What about at the state level? In 2019, Democrat New Jersey Gov. Philip Murphy’s administration published a report on individual episodes of “domestic terrorism” that purportedly took place across the nation throughout the previous year. To the department’s credit, it was highly transparent about what it was counting as an incident of “terrorism,” including names, dates, and locations of the perpetrators.
There were, the report said, a total of 32 “domestic terrorist attacks, disrupted plots, threats of violence, and weapons stockpiling by individuals with a radical political or social agenda.” Of that 32, the office said the overwhelming majority, 25, were carried out by white supremacists.
The report listed each individual incident of white supremacist-linked terrorism, with the name of the perpetrator, his age, and the location of the incident, but without references to where it drew the data. Additional information requires looking up each episode on your own.
One of the incidents involved Benjamin Morro, a 28-year-old Wisconsin man who accidentally killed himself by mishandling explosives in his apartment. No motive has ever been established as to why Morro had the combustible items but law enforcement claimed to have found “white supremacist material,” i.e., literature in pamphlets or books, in his home.
Is a dummy who accidentally blows himself up what comes to mind when you hear the phrase “white supremacist terrorist attack”?
Another one involved Ronnie Wilson, a 32-year-old Tennessee man who was charged with shooting a cop during a traffic stop. Wilson was allegedly a member of the white supremacist gang Aryan Nations, but the officer he shot was also white.
When a white man shoots another white man, is that what comes to mind when you hear the phrase “white supremacist terrorist attack”?
One other incident involved a homeless man who was yelling racial epithets in public. (To which I ask, has anyone seen or heard from Chris Matthews lately?)
Yet another pertained to a black man who was burned alive by his white housemate. The two of them lived at Frazier Young Supportive Living, a residence in Tennessee for the mentally impaired.
A homeless man and a literal mental patient. Is that what comes to mind when you hear the phrase “white supremacist terrorist attacks”?
If those four incidents don’t fill you with fear that white supremacists lurk in the shadows to commit random acts of violence, I don’t know what to tell you. You should be deathly afraid!
To be sure, not all of the entries in the New Jersey government’s report are a reach. A few appear to be legitimate, racially motivated attacks on ethnic minorities.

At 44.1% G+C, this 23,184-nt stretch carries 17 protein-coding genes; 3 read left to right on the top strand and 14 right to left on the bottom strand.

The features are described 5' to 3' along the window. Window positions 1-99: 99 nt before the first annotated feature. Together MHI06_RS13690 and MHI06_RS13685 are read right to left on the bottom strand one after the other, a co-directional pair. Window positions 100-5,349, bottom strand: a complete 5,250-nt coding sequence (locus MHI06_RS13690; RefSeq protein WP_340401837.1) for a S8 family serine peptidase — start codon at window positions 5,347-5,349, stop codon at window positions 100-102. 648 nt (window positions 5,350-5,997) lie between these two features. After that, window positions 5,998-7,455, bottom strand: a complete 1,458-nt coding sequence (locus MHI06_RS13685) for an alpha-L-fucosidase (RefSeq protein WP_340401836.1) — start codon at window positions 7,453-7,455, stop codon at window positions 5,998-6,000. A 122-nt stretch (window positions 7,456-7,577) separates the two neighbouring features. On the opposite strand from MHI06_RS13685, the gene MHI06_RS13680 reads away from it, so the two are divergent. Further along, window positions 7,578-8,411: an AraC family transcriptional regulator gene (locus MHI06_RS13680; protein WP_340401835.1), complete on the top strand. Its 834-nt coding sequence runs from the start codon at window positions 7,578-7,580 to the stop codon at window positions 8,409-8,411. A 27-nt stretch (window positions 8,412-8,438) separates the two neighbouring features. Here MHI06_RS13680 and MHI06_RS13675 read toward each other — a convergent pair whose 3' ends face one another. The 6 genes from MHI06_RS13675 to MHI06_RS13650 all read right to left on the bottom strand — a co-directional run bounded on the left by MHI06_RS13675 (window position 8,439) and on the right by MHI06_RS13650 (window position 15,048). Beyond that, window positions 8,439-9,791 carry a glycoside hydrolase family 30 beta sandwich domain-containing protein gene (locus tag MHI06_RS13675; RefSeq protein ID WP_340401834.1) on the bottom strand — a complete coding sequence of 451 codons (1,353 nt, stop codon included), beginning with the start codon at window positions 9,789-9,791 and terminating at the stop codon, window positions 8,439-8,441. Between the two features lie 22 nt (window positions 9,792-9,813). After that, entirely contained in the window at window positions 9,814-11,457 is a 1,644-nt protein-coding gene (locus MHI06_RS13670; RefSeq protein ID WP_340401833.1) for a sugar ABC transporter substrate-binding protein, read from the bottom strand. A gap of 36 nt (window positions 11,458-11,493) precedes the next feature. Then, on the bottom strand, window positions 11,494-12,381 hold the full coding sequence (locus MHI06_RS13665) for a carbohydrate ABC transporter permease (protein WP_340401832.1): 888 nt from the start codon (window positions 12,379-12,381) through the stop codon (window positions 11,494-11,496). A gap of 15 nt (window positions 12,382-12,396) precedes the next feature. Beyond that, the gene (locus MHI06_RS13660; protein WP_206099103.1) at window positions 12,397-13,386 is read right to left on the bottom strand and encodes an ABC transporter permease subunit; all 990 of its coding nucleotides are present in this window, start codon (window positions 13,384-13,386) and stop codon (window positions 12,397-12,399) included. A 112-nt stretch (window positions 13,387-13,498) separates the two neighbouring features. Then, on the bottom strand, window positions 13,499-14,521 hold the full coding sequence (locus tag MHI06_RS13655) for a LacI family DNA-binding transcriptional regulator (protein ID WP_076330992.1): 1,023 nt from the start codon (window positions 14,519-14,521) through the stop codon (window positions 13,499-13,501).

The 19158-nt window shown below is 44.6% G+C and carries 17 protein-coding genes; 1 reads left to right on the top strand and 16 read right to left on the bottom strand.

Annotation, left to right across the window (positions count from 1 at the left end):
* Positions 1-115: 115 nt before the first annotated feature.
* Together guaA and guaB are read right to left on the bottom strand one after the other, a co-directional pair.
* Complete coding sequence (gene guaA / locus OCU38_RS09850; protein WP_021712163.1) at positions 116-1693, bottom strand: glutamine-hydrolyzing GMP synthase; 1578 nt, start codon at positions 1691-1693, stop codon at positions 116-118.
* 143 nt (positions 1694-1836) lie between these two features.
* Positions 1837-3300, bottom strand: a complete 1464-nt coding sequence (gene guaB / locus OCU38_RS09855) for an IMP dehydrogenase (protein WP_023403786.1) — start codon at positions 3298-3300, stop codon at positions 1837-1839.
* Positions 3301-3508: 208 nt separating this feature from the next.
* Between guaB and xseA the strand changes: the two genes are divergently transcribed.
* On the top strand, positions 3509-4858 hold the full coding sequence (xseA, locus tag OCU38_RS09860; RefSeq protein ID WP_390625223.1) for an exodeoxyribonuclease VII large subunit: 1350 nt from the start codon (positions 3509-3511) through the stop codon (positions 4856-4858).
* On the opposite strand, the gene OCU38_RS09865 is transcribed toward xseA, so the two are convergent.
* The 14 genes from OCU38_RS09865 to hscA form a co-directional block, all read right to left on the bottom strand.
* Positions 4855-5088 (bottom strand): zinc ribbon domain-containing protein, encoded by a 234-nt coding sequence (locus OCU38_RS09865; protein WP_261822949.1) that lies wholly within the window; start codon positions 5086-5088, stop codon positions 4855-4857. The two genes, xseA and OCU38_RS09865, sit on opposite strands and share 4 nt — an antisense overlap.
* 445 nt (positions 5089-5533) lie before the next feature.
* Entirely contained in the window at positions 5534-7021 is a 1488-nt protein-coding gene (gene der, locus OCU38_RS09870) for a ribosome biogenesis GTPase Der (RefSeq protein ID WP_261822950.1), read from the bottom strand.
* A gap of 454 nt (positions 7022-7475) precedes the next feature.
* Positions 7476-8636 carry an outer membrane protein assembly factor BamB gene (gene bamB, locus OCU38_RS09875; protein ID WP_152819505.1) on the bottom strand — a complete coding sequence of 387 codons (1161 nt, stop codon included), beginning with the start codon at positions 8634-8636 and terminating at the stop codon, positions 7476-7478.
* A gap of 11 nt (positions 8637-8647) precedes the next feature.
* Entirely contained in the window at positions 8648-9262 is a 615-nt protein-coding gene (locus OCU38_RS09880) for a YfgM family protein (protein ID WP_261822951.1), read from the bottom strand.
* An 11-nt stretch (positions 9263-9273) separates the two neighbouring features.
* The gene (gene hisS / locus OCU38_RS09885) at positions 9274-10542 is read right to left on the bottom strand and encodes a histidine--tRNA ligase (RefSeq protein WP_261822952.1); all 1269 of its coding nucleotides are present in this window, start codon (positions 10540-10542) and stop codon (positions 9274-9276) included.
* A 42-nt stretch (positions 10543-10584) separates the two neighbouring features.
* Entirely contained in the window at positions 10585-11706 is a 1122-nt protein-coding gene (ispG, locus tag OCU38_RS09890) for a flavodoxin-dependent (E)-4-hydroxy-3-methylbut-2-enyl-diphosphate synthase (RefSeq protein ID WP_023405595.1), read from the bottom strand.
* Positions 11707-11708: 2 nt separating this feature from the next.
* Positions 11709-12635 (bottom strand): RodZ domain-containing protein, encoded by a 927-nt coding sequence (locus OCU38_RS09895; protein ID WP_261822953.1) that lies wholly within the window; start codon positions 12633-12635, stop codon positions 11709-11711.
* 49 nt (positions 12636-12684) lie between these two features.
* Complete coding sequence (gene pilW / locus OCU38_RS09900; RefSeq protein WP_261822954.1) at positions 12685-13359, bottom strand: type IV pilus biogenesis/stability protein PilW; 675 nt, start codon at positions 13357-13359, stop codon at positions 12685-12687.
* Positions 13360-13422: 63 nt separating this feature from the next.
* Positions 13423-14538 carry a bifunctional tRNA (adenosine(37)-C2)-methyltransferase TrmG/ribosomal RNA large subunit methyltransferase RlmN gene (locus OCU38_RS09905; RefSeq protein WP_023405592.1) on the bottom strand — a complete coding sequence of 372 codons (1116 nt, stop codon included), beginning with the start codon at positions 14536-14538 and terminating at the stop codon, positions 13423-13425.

One involved Natasha Bowers, a 33-year-old woman who, along with five other skinheads, beat up a black man in the back of a bar in Pennsylvania. But the odd thing about that solitary episode is that it was counted by the report as six separate attacks, one for each of the attackers charged by police.
The authors of the report did the same thing with the assault of a black man at a bar in Washington state. Eight attackers identified by law enforcement were believed to be affiliated with the Aryan Brotherhood. Each suspect was listed in the report as an individual “white supremacist attack,” even though there was only one incident.
This would be like saying we had 19 separate September 11s because that’s the number of hijackers who participated. No, we had just the one carried out by multiple people. That more than one attacker was involved doesn’t mean we count each one as an individual event.
To recap: of the 25 attacks labeled in the New Jersey government’s report as white supremacy, 14 were related to only two separate incidents. One of them involved a man who accidentally killed himself, another was perpetrated by a homeless guy, and yet another was committed by a mental patient in a home for the intellectually disabled. That brings the total attacks in 2018 down to more like eight—across our entire nation of 330 million people.
Fewer than ten “white supremacy” attacks doesn’t exactly sound like something the FBI should be busying itself with. The numbers on “white supremacy” couldn’t have been more padded if they were on their period.
Yet the president is scheduled to visit Buffalo this week, where he will most certainly talk up white supremacy as an all-consuming force that can only be beaten back by voting for more Democrats. It’s a lie.